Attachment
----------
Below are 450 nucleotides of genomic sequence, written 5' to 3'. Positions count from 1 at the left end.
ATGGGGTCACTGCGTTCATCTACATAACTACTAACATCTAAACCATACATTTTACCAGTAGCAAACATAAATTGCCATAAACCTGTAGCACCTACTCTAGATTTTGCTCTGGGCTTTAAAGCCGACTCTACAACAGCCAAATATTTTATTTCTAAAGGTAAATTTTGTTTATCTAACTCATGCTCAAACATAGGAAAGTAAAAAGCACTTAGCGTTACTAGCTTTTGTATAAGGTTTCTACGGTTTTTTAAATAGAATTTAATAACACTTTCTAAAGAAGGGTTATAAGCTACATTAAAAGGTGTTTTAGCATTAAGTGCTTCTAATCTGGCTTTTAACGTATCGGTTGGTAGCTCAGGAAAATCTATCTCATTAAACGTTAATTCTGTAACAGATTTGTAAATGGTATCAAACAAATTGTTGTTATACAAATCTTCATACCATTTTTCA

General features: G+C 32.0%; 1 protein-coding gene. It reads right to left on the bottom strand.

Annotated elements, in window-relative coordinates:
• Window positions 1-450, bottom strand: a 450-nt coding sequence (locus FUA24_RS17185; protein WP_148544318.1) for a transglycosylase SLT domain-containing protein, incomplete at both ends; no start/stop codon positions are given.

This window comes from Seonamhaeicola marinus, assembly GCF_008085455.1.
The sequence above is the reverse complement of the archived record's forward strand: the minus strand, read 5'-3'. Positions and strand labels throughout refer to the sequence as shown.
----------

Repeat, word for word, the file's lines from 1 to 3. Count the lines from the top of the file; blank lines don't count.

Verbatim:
Below are 450 nucleotides of genomic sequence, written 5' to 3'. Positions count from 1 at the left end.
ATGGGGTCACTGCGTTCATCTACATAACTACTAACATCTAAACCATACATTTTACCAGTAGCAAACATAAATTGCCATAAACCTGTAGCACCTACTCTAGATTTTGCTCTGGGCTTTAAAGCCGACTCTACAACAGCCAAATATTTTATTTCTAAAGGTAAATTTTGTTTATCTAACTCATGCTCAAACATAGGAAAGTAAAAAGCACTTAGCGTTACTAGCTTTTGTATAAGGTTTCTACGGTTTTTTAAATAGAATTTAATAACACTTTCTAAAGAAGGGTTATAAGCTACATTAAAAGGTGTTTTAGCATTAAGTGCTTCTAATCTGGCTTTTAACGTATCGGTTGGTAGCTCAGGAAAATCTATCTCATTAAACGTTAATTCTGTAACAGATTTGTAAATGGTATCAAACAAATTGTTGTTATACAAATCTTCATACCATTTTTCA

General features: G+C 32.0%; 1 protein-coding gene. It reads right to left on the bottom strand.